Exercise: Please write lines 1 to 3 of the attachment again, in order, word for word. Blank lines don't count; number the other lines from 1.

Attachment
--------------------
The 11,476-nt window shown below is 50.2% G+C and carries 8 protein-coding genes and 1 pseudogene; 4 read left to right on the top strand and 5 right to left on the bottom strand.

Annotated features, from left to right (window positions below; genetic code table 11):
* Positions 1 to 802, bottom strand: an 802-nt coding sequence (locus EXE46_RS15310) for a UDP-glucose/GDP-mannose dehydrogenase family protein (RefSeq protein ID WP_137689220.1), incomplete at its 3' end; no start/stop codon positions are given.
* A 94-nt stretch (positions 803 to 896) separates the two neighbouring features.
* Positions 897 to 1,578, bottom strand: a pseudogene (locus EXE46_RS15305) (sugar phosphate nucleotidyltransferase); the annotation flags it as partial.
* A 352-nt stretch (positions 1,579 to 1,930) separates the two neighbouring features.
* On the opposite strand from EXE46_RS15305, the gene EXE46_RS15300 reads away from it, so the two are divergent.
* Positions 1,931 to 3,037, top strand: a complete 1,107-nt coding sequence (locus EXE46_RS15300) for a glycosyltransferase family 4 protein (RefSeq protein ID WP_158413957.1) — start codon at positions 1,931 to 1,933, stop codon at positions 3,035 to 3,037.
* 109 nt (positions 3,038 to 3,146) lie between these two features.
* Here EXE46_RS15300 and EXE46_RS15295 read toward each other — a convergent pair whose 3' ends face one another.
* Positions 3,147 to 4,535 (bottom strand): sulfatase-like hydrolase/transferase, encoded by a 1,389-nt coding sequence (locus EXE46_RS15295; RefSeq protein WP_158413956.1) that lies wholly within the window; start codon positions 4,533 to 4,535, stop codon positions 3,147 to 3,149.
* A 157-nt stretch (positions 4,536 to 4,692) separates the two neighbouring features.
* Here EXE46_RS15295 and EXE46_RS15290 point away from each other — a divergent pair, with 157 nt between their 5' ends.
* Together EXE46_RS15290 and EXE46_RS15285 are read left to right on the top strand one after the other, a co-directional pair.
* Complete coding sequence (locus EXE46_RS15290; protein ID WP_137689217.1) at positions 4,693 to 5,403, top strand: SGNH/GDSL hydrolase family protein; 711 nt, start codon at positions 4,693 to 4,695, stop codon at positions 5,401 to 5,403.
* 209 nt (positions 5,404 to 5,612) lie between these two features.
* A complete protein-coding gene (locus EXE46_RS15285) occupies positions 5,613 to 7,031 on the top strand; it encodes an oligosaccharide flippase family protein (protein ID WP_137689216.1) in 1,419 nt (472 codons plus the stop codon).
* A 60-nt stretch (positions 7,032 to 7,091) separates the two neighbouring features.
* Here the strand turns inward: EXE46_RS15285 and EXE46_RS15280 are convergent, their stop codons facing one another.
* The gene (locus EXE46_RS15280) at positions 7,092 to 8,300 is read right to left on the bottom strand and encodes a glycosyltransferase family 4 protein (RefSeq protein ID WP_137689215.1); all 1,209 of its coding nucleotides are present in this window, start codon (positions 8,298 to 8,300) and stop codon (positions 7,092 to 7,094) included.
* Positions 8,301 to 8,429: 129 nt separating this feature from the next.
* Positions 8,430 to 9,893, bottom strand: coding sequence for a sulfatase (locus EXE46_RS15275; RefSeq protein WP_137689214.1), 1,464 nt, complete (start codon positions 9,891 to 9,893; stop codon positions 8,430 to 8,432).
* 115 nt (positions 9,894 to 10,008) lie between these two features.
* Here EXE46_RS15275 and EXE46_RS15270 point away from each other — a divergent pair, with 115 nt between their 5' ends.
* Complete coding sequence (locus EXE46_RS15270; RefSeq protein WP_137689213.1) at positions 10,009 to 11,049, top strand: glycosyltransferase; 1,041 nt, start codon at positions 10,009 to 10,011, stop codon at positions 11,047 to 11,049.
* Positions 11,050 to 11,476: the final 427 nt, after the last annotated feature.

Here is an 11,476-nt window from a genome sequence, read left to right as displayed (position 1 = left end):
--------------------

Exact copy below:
The 11,476-nt window shown below is 50.2% G+C and carries 8 protein-coding genes and 1 pseudogene; 4 read left to right on the top strand and 5 right to left on the bottom strand.

Annotated features, from left to right (window positions below; genetic code table 11):
* Positions 1 to 802, bottom strand: an 802-nt coding sequence (locus EXE46_RS15310) for a UDP-glucose/GDP-mannose dehydrogenase family protein (RefSeq protein ID WP_137689220.1), incomplete at its 3' end; no start/stop codon positions are given.